Webb Telescope Tech Spinning Off
GREENBELT, Md., April 30, 2012 — A stitching technique that improves large asphere measurement and wavefront sensing for the measurement of eye health are among four commercial applications to have spun off new technologies developed for NASA’s James Webb Space Telescope.
The Webb Telescope is the world’s next-generation space observatory and successor to the Hubble Space Telescope. As the most powerful space telescope ever built, it will provide images of the first galaxies and explore planets around distant stars. Much of the technology for the telescope had to be conceived, designed and built specifically to enable it to see farther back in time.
Now those technologies have been adapted and applied to commercial applications for the optics, aerospace, astronomy, medical and materials industries.
September 2009 artist conception of the James Webb Space Telescope. (Image: NASA)
The stitching technique was commercialized by QED Technologies of Rochester, N.Y., through a Small Business Innovation Research award (SBIR) from NASA’s Goddard Space Flight Center. QED upgraded and enhanced its stitching technology for aspheres with the development of the SSI-A and the aspheric stitching interferometer. The new equipment can be applied to advanced optics in cameras, medical scopes, telescopes, binoculars, microscopes and photolithography.
In the aerospace and astronomy industry, 4D Technology of Tucson, Ariz., used the Webb technology to develop the PhaseCam interferometer system, which measures the quality of the telescope’s mirror segments in a cryogenic vacuum environment. The development is a new way of using interferometers in the aerospace industry. The interferometer can be used to evaluate future mirrors that must be tested in vacuum chambers where vibration is a problem.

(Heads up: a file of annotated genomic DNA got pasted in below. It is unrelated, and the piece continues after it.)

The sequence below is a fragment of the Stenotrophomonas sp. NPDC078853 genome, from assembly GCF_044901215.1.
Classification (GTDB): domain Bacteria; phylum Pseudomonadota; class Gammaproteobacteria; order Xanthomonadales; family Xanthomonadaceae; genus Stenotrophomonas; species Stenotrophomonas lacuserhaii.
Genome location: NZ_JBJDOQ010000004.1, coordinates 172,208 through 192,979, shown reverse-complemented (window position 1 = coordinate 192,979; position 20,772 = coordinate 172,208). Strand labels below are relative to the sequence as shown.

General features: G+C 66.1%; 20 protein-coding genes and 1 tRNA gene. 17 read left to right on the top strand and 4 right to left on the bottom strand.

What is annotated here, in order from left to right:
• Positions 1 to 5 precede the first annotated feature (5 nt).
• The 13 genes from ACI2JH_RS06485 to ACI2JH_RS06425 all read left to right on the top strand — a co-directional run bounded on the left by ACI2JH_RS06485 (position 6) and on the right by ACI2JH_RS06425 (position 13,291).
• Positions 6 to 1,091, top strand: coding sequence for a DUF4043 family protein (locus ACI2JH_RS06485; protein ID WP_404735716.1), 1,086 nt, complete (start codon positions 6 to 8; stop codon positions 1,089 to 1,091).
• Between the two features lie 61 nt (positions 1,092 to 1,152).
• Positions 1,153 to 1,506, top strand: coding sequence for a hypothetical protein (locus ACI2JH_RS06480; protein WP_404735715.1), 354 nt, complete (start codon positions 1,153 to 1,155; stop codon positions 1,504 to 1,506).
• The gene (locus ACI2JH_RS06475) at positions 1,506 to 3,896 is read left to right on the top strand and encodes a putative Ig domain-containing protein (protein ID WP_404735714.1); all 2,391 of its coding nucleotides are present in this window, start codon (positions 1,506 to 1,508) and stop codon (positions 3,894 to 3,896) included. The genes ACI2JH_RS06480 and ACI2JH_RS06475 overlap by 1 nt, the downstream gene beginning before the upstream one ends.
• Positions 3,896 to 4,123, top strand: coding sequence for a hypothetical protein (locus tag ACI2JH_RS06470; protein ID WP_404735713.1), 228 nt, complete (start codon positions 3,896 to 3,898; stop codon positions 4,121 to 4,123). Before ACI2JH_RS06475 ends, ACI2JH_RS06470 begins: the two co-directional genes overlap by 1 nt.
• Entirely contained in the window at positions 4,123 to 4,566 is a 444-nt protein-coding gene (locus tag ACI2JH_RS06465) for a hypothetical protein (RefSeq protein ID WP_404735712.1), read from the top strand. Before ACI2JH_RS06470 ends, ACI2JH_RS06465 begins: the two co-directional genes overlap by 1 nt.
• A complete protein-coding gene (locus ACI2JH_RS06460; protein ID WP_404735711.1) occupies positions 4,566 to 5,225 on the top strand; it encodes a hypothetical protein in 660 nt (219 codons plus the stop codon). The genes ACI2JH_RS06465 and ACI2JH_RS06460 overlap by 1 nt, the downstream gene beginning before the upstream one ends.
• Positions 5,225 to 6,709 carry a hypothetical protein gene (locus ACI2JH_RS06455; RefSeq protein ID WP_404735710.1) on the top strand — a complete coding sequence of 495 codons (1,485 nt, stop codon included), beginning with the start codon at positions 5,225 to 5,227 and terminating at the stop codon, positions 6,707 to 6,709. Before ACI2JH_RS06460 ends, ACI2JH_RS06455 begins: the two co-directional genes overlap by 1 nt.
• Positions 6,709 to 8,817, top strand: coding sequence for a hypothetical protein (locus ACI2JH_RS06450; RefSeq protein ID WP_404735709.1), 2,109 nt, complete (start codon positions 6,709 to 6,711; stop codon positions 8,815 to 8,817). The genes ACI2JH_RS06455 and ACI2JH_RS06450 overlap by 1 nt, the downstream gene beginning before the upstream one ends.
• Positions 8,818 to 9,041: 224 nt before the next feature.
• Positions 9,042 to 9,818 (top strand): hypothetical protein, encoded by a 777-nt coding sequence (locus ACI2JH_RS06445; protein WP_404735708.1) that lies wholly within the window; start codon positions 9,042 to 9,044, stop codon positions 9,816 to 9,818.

The PhaseCam is measuring an optic inside an environmental chamber. (Image: Ball Aerospace Boulder Colorado)
AMO WaveFront Sciences LLC of Albuquerque, N.M., employed the technology to develop the Scanning Shack Hartmann sensor wavefront measurement device. The new wavefront sensing technology has led to spinoffs in the medical industry to precisely measure the human eye for diagnosing ocular diseases and for surgery improvements. The Webb improvements have enabled eye doctors to gather more detailed information about the shape and topography of the eye in seconds rather than hours.
The telescope’s technologies also have opened the door to better measurement in testing the strength of composite materials. 4D Technology developed technology that measures not only strain in composite materials, but also step heights in precision machine surfaces, and another for high-speed wavefront detection.
The Webb technologies have not only offered critical components for commercial applications, but also have proved beneficial to the economy. 4D Technology adapted the technologies to grow its company from a two-man startup to one with more than 35 employees.
In the future, other Webb telescope technologies may benefit additional industries. Technologies can be explored for use and licensed through NASA’s Office of the Chief Technologist at Goddard Space Flight Center.
For more information, visit: www.nasa.gov
- An instrument that employs the interference of lightwaves to measure the accuracy of optical surfaces; it can measure a length in terms of the length of a wave of light by using interference phenomena based on the wave characteristics of light. Interferometers are used extensively for testing optical elements during manufacture. Typical designs include the Michelson, Twyman-Green and Fizeau interferometers.
The basic interferometer components are a light source, a beamsplitter, a reference...
- A lithographic technique using an image produced by photography for printing on a print-nonprint, sectioned surface.
- The technology of generating and harnessing light and other forms of radiant energy whose quantum unit is the photon. The science includes light emission, transmission, deflection, amplification and detection by optical components and instruments, lasers and other light sources, fiber optics, electro-optical instrumentation, related hardware and electronics, and sophisticated systems. The range of applications of photonics extends from energy generation to detection to communications and...
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